For some of us, we are more of a “Pet Parent” rather than a pet “Owner”. Unfortunately, this term is not in everyone’s vocabulary or realm of understanding. Even other animal lovers find it hard to connect with the fact that, to many of us, the animals in our lives are more akin to our companions or children, rather then merely our pets. Therefore, when we loose one our “Fur babies”, the pain and grief is deep and often overwhelming. We can’t just “Get over it” or “Get another one” immediately after such a profound loss.
With that in mind, I stumbled upon a wonderful article on Huffingtongpost.com entitled “What Not To Say To Someone Grieving A Pet” written by: Amanda L. Chang. Below are some excerpts from her article:
Dr. Claire Sharp, an assistant professor in the Tufts University Cummings School of Veterinary Medicine insightfully says, “There are a lot of situations where somebody calls and they had just lost a pet that had been with them for 15 years, and that pet helped them through with a lot of difficult times in their life, like the loss of spouse or child.”
Oftentimes, people who have never been a pet owner before, or are not as “Connected” to their animal companions may say things that are dismissive of the grief, which just makes the grieving person, feel worse. Below, Carol Baldwin, a certified thanatologist and member of the American Association of Death Education and Counseling, and Dr. Claire Sharp share some of the more common phrases you may here — and why they may be hurtful:
“It was just a dog.”
People who make comments like this probably aren’t able to comprehend how the pet was more than just a pet — it was also a companion, Baldwin says.
“Why don’t you just get another one?”
While a person who says this probably means well, it can come off as insensitive. “When a husband dies, [we wouldn't say], ‘Go out and find another one,’” Baldwin says. In fact, she recommends people who have lost a pet to allow themselves time to grieve before going out and getting a new pet, because if you’re not emotionally ready for a new pet, it can be unfair to the new animal. “When that new pet is not behaving like the pet that died … there’s this realization that ‘I can’t get my dog back,’ or ‘I can’t get my cat back,’ and ‘I made a big mistake,’” Baldwin explains. However, Sharp says that there is a way to talk about another, future pet that could be helpful to the person grieving — by mentioning that a new pet can never replace the one who died, but that the grieving person is a wonderful pet owner who can give another animal a wonderful home. In essence, it can allow the grieving person to feel like he or she has permission to think about the next pet. “People sometimes feel guilty even thinking about it, like they’re betraying their old pet,” Sharp explains.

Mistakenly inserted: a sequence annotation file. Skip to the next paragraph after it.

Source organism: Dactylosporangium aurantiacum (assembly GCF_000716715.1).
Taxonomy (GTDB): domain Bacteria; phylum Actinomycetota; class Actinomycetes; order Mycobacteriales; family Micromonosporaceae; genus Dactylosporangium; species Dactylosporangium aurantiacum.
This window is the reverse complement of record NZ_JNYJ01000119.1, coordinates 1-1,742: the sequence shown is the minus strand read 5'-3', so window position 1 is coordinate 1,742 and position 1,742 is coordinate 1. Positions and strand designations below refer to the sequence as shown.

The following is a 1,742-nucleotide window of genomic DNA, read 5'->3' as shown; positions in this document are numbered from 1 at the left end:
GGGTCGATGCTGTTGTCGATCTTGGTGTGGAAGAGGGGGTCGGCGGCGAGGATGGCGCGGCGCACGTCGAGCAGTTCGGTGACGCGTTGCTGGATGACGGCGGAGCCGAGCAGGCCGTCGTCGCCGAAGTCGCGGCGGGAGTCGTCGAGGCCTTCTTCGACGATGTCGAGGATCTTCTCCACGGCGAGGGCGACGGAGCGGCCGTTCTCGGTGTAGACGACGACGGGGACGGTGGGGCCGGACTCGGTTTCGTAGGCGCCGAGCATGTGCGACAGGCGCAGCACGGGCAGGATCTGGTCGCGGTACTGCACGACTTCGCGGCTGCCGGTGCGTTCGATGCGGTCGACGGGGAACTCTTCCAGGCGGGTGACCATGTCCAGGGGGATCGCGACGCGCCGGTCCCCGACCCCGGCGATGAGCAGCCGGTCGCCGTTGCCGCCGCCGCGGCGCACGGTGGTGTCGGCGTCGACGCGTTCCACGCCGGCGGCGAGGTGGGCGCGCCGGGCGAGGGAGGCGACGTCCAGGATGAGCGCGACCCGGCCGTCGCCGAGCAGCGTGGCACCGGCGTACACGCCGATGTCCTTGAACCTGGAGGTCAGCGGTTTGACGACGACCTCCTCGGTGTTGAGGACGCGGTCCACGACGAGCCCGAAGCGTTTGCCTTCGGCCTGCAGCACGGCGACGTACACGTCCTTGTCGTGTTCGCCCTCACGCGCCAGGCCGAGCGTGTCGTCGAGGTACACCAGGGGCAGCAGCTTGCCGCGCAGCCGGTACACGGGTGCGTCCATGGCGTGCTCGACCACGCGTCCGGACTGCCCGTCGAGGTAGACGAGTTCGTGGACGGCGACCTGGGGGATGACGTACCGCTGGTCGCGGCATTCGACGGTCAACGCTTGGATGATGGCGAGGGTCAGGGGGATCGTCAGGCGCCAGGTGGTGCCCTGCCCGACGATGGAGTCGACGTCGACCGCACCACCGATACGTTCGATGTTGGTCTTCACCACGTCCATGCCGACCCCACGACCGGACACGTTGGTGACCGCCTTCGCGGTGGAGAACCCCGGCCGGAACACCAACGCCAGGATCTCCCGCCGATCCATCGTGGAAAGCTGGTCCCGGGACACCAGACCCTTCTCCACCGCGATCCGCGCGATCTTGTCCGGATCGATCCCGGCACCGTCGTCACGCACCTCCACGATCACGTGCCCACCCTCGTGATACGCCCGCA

“Wow, you really want to spend $1,500 on a burial site for a dog?”
On top of feelings of grief, people who have lost a pet may also feel like people are judging them based on what they choose to do with regard to the passed pet. And comments like this don’t help. “They start feeling guilty, like maybe they shouldn’t” be spending that much money or go to such great lengths for their pet, Baldwin says.
“How are you still not over it by now?”
Grief is individual. Feelings — and their duration — differ from person to person. For that reason, it’s insensitive to make comments like this that imply that something is wrong with a person because he or she still feels sad about the passing of a pet, Baldwin says. In fact, people may continue to feel sad about a pet’s passing years after the pet has died, particularly on the anniversary of the pet’s death, or on the pet’s birthday.
“Well, we knew that dogs don’t live as long as people do.” or “You knew he was really sick and this was going to happen.”
Sure, people know these things in their minds. But “being reminded of those things when you’re in the throes of horrible grief, that doesn’t help,” Sharp says. “When you’re in the early stages of very severe grief, having someone remind you that this day was going to come — you would never say that to a person” if he or she was grieving over a human death. Instead, say things like “he’s in a better place now,” or “you did the right thing by putting him to sleep because he was suffering,” Sharp suggests. That way, you’re helping the grieving person recognize that the pet was ill, but you’re allowing them to be justified in their actions and emotions.
“Do you really need a counselor to get over a pet?”
There is nothing wrong with needing to seek professional help due to grief over a pet. In fact, it’s “actually quite normal if you’re experiencing grief that you’re finding it hard to move on from,” Sharp says. “[Just] like if you were to lose a family member, grief from pet loss can continue longer than you might want it to.”
On a day like today, National Pet Memorial Day, I hope the information above helps people understand 2 things. First, there may be friends and family that say the phrases above without the intent of hurting you. The fact is, they may not understand how you feel because they are not as connected to their pet as you were to yours. Second, chances are, your friends, family or co-workers are not intentionally trying to be hurtful or insensitive – they may simply not know how to empathize with the depth of your loss or properly communicate their condolences.
President, Family Pet Memorial